Finite element analysis of the resulting 3D model enabled investigation of stress distribution in the skull, giving insight into the hunting and eating behaviors of Pelagosaurus.6

Comparison of finite element modeling of the mandible of Alligator mississippiensis using 3D models from Amira-Avizo Software showed that this approach closely matches experimental in vivo results.7

Von Mises stress distribution plots of the skulls of Pelagosaurus
Von Mises stress distribution plots of the skulls of Pelagosaurus(A) and Gavialis(B), simulating a unilateral biting scenario at the anterior and posterior tooth positions. Gray areas represent von Mises stress values higher than 10 MPa. Ref: Ballell, A., Moon, B.C., Porro, L.B., Benton, M.J. and Rayfield, E.J. (2019), Convergence and functional evolution of longirostry in crocodylomorphs. Palaeontology, 62: 867-887.6

In a recent project, Porro used Amira-Avizo Software to repair the skeleton of an extinct animal specimen at UCL’s Grant Museum of Zoology, highlighting the value of simple and accurate 3D modeling for education and collaboration. The specimen in question—the skeleton of a quagga Equus quagga, a relative of the living zebra—was missing its left hind leg. The existing right hind leg was scanned and mirrored to create a 3D model, from which a 3D-printed replacement could be fabricated.8

Amira-Avizo Software provides a complete solution for each step of the workflow, from segmentation of challenging images to 3D rendering to physical modeling.

The rear right limb of an Equus quagga quagga skeleton along with the 3D printed models of individual mirrored bones ready for assembly
The rear right limb of an Equus quagga quagga skeleton along with the 3D printed models of individual mirrored bones ready for assembly. Ref: Nigel R. Larkin, Laura B. Porro; Three legs good, four legs better: Making a quagga whole again with 3D printing. Collection Forum 1 January 2016; 30 (1-2): 73–84.8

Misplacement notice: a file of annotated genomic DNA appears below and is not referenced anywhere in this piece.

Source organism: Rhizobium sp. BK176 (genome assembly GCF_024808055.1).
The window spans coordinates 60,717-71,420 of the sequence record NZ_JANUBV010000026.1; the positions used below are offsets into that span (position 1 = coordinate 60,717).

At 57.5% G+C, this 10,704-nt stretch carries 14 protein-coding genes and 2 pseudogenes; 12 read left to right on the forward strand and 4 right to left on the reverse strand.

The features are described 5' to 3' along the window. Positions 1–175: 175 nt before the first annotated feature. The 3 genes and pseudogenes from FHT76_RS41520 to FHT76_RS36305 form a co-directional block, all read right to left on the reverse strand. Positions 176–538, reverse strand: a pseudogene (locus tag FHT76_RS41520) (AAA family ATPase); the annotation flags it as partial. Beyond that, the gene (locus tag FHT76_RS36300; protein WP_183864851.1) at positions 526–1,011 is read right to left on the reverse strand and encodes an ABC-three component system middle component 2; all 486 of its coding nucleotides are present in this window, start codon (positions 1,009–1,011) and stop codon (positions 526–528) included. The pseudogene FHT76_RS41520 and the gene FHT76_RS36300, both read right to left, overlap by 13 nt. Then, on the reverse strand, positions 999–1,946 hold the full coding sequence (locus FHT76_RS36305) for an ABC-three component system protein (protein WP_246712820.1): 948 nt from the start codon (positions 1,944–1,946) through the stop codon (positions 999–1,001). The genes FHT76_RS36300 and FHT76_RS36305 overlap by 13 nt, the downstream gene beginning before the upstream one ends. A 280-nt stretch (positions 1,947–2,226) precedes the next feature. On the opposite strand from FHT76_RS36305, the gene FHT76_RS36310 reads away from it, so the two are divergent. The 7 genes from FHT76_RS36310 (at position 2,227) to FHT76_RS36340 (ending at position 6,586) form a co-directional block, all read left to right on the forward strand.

“Amira-Avizo Software is an absolutely essential tool for carrying out cutting-edge anatomical and biomechanical work within our research group, one I anticipate we will continue using for many years to come.”

 

仪器卡片原件样式表
thumbnail_Laura-Porro

By Dr. Laura Porro

Lecturer in Anatomy
Centre for Integrative Anatomy
Department of Cell and Developmental Biology
University College London

Images and text are courtesy of Dr. Laura Porro, University College London.

References:

1. Jones, M.E.H., Button, D.J., Barrett, P.M. et al. Digital dissection of the head of the rock dove (Columba livia) using contrast-enhanced computed tomography. Zoological Lett 5, 17 (2019). https://doi.org/10.1186/s40851-019-0129-z.

2. Brocklehurst R, Porro L, Herrel A, Adriaens D, Rayfield E. A digital dissection of two teleost fishes: comparative functional anatomy of the cranial musculoskeletal system in pike (Esox lucius) and eel (Anguilla anguilla). J Anat. 2019 Aug;235(2):189-204. doi: 10.1111/joa.13007.

3. Porro LB, Richards CT. Digital dissection of the model organism Xenopus laevis using contrast-enhanced computed tomography. J Anat. 2017 Aug;231(2):169-191. doi: 10.1111/joa.12625.

4. Porro LB, Rayfield EJ, Clack JA (2015) Descriptive Anatomy and Three-Dimensional Reconstruction of the Skull of the Early Tetrapod Acanthostega gunnari Jarvik, 1952. PLoS ONE 10(3): e0118882. https://doi.org/10.1371/journal.pone.0118882.

5. Porro LB, Witmer LM, Barrett PM. Digital preparation and osteology of the skull of Lesothosaurus diagnosticus (Ornithischia: Dinosauria). PeerJ. 2015 Dec 21;3:e1494. doi: 10.7717/peerj.1494.

6. Ballell, A., Moon, B.C., Porro, L.B., Benton, M.J. and Rayfield, E.J. (2019), Convergence and functional evolution of longirostry in crocodylomorphs. Palaeontology, 62: 867-887. https://doi.org/10.1111/pala.12432.

7. Porro LB, Metzger KA, Iriarte-Diaz J, Ross CF. In vivo bone strain and finite element modeling of the mandible of Alligator mississippiensis. J Anat. 2013;223(3):195-227. doi:10.1111/joa.12080.

8. Nigel R. Larkin, Laura B. Porro; Three legs good, four legs better: Making a quagga whole again with 3D printing. Collection Forum 1 January 2016; 30 (1-2): 73–84. doi: https://doi.org/10.14351/0831-4985-30.1.73.